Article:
Eddie Izzard told me Mandy, dressed in bondage, was in a dungeon at No 10

What do the glamorous, celebrity-loving Peter Mandelson and that butch bully Alastair Campbell have in common, apart from closeness to Tony Blair? Well, both enjoy playing their public personas to the hilt. Peter's speciality is coldly cutting people he has met, while Campbell loves the macho, chest-butting style of confrontation.

At the now infamous "night of a thousand luvvies" at No 10, Mandelson was pacing menacingly outside the reception. Seeing him prowling around at the top of the stairs, I muttered "Oh shit" under my breath and began composing a hello that was not too fawning, fearful or offhand. What came out was the usual blurted "Hi, Peter", to which I wittily added: "Do you think many will turn up, then?"

He gave me a look usually reserved for backbenchers and asked: "And you are?" The impulse to scrabble around in my handbag to prove I had an invitation was almost overwhelming. Anyway, he didn't wait for a reintroduction (he knew perfectly well who I was), but strode away to do whatever spin-deeds need doing late at night in Downing Street.

Even those who are more likely to impress Mandelson make nervous jokes about the "torturer of No 10". Standing by the windows at the glittering reception, the comedian Eddie Izzard and I surveyed the smoke-free, star-studded scene: Lenny Henry chatted to Charles Dance; and, by the fireplace, Blair stood shyly, clutching a wineglass, momentarily on his own.

Izzard is a multilingual Europhile. He is also Britain's most successful transvestite, surrealist comic, giving him the sexy street-cred that new Labour adores. But he smokes. At the party, we stood around mourning the lack of ashtrays. But when, in rebellion, I pulled out a cigarette, Izzard said: "No." He began describing a secret dungeon that existed below No 10. There, he assured me, a bondage-clad Mandelson tortured smokers and celebrity drunks who failed to carry out his evil plans for world domination. The PM's stare froze our raucous laughter.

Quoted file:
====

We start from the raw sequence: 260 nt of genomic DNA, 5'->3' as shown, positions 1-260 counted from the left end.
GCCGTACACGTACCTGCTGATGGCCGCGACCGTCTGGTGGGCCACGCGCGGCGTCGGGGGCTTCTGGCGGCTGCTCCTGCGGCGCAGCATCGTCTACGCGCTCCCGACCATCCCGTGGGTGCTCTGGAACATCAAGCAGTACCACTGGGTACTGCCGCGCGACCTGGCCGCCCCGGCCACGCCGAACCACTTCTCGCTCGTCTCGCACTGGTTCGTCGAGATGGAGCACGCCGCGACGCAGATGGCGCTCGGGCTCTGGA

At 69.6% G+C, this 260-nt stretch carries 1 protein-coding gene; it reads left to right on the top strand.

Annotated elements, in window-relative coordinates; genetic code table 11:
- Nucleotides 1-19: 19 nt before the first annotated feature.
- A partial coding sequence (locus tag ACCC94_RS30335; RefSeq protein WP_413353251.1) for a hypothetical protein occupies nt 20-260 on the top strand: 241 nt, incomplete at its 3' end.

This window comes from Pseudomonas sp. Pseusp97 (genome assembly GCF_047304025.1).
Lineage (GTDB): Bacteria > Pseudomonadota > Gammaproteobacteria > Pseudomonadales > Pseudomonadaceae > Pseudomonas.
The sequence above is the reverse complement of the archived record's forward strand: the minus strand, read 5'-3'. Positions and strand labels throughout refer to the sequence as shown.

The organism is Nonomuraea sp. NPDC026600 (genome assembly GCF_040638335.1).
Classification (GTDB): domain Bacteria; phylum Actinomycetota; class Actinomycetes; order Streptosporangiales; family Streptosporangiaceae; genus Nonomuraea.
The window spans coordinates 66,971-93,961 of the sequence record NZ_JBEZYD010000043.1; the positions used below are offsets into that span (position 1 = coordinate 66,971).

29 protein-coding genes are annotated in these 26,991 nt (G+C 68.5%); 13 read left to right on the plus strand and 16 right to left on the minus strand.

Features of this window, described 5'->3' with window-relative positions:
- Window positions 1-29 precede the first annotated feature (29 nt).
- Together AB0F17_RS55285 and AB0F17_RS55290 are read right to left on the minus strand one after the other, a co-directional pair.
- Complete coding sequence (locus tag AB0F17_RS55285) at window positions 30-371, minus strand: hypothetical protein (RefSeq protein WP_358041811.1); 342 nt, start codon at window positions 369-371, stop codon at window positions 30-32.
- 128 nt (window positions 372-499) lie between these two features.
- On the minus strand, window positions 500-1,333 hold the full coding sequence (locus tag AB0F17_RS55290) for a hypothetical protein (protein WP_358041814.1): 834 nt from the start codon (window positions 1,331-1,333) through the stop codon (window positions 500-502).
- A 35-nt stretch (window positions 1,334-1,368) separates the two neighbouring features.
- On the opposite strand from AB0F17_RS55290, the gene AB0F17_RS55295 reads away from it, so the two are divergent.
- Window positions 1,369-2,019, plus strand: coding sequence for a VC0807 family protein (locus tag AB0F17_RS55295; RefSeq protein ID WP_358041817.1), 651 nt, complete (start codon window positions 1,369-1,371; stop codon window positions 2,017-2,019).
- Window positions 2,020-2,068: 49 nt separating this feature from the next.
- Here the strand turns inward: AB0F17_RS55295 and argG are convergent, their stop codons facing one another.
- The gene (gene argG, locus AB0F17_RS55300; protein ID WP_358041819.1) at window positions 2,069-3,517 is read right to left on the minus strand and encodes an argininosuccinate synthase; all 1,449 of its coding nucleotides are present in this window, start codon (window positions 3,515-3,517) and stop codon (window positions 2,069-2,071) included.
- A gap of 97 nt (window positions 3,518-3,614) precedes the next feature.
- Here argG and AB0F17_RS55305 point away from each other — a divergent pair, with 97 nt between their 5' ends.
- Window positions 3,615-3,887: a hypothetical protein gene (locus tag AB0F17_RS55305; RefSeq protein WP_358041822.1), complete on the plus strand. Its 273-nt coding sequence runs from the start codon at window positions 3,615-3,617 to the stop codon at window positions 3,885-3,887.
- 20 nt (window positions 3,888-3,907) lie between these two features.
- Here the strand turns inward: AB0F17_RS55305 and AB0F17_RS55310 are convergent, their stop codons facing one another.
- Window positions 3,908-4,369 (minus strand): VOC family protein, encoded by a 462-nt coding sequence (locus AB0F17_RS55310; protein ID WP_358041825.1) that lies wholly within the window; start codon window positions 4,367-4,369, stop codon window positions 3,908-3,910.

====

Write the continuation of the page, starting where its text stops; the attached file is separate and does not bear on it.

Where media folk gossip and whisper about Mandy behind his back, they insult and wind up Campbell to his face. At the Labour Party conference in 1999, there was a feast of humiliating Campbell stories to enjoy. Piers Morgan, the editor of the Mirror, was having a field day. To be fair, everyone was - thanks to the actress Nicola Pagett and her sexual obsession with the spin-doctor she called The Stranger.

Morgan could hardly contain his glee, and stood rubbing his hands together as everyone in the room waited for Campbell to arrive. Diverting the week's news agenda away from Labour Party spin was just a happy by-product of the story - what the hacks wanted was a humiliated Campbell to appear with his tail firmly between his legs.

Suddenly, above the music, a buzz went around: "He's here!" All conversation stopped, and Campbell strode to the centre of the room. Then, with a dramatic gesture, he pulled a mobile phone from his jacket, holding his hand high in the air to silence the muttering: "Shhhh, you lot," he shouted. "It's Claudia Schiffer . . . " He spoke into the phone: "No, darling, don't do it . . . don't kill yourself; I'm just not worth it." He clicked the phone shut, and then immediately opened it again. Holding it in the air, he sighed: "Now it's Cindy . . . No, Cindy, I can't be with you. I'm in love with someone else; it'll never work out. I'm sorry."

He switched off his phone and walked off, leaving the journos crestfallen.

This article first appeared in the 05 February 2001 issue of the New Statesman, Laughing all the way to No 10?